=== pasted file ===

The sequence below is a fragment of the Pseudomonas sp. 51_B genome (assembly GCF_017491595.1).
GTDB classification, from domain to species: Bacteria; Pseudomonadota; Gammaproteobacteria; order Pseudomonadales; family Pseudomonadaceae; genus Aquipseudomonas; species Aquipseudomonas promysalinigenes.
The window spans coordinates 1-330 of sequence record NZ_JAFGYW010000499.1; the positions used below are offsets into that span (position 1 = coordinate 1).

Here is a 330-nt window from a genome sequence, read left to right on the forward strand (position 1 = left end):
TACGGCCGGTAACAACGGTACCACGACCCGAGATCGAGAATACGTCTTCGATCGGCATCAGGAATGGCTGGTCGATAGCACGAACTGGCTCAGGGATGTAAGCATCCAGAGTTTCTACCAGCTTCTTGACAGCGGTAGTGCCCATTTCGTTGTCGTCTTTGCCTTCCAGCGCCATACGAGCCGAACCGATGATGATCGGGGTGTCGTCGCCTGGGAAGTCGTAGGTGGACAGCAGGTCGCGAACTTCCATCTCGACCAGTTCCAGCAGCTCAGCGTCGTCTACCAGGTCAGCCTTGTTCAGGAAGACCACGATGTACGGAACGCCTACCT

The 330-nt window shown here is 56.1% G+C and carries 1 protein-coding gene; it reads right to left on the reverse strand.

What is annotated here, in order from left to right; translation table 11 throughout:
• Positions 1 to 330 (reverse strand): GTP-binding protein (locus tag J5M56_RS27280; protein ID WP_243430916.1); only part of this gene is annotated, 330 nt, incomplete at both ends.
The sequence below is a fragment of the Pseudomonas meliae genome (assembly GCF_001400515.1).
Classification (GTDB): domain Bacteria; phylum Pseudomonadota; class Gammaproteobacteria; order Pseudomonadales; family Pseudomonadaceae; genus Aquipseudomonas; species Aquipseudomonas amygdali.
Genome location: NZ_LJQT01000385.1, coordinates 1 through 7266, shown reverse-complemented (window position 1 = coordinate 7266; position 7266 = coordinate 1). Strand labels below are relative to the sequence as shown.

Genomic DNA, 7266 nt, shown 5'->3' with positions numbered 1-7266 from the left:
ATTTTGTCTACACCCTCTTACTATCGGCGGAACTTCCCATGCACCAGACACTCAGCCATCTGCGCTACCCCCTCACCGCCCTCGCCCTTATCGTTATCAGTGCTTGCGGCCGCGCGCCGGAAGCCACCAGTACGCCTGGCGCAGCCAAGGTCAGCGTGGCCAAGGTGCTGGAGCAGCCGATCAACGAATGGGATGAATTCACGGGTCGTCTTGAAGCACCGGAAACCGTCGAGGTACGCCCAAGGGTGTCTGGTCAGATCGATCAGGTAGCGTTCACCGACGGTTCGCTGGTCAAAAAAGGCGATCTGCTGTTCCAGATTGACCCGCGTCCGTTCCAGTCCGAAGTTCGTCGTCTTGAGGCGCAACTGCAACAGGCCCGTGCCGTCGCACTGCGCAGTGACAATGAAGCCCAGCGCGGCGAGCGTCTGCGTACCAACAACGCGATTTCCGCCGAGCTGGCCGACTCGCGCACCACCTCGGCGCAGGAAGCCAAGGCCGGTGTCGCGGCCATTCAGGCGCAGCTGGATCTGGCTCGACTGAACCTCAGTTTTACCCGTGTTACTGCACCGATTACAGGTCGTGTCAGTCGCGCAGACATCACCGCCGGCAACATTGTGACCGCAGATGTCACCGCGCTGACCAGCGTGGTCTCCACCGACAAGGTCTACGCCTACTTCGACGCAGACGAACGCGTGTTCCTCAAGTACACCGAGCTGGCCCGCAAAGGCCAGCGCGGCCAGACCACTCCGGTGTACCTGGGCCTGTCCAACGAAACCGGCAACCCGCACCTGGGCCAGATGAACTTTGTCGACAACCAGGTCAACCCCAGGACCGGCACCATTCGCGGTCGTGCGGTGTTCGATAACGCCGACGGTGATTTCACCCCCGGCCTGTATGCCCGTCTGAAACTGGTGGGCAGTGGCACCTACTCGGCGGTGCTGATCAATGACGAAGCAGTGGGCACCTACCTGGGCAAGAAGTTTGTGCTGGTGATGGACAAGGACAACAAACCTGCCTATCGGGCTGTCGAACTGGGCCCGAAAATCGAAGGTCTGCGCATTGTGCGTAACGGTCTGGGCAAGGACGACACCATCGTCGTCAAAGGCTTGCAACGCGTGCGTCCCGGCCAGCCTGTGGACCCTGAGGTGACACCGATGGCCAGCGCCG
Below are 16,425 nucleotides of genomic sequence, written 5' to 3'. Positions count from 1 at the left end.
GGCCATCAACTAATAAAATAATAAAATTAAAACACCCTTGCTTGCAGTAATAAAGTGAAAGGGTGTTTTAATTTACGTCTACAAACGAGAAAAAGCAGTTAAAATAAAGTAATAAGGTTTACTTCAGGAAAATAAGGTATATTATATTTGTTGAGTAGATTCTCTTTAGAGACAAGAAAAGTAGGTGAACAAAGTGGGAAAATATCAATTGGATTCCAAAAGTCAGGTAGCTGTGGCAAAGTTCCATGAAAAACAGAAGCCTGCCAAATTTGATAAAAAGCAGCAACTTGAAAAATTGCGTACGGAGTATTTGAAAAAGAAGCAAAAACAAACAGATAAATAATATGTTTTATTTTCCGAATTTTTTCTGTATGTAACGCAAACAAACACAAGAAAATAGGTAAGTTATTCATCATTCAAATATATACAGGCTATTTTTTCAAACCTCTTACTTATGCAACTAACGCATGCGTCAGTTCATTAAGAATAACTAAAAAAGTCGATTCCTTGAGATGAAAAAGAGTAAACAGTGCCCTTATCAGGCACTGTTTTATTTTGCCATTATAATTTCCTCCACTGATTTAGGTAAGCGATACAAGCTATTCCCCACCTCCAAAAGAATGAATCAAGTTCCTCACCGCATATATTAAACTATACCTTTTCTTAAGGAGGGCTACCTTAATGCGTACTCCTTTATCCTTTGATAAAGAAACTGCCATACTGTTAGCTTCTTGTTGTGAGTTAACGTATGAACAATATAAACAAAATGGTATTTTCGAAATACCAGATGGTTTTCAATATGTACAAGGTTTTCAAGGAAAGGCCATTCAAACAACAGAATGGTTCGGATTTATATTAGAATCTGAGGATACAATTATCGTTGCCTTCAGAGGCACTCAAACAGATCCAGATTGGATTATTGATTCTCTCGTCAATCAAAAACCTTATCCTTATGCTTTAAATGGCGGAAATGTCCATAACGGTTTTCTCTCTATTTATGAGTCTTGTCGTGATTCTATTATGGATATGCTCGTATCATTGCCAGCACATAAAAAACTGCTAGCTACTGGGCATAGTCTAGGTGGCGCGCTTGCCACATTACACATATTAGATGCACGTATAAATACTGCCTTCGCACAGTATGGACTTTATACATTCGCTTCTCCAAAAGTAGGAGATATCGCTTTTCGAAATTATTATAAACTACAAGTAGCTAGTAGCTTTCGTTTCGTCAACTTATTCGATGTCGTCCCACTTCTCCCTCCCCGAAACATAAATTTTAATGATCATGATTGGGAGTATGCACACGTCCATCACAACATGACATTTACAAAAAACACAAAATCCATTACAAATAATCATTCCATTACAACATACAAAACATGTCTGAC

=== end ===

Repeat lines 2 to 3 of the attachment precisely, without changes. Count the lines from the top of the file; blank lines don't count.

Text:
GTDB classification, from domain to species: Bacteria; Pseudomonadota; Gammaproteobacteria; order Pseudomonadales; family Pseudomonadaceae; genus Aquipseudomonas; species Aquipseudomonas promysalinigenes.
The window spans coordinates 1-330 of sequence record NZ_JAFGYW010000499.1; the positions used below are offsets into that span (position 1 = coordinate 1).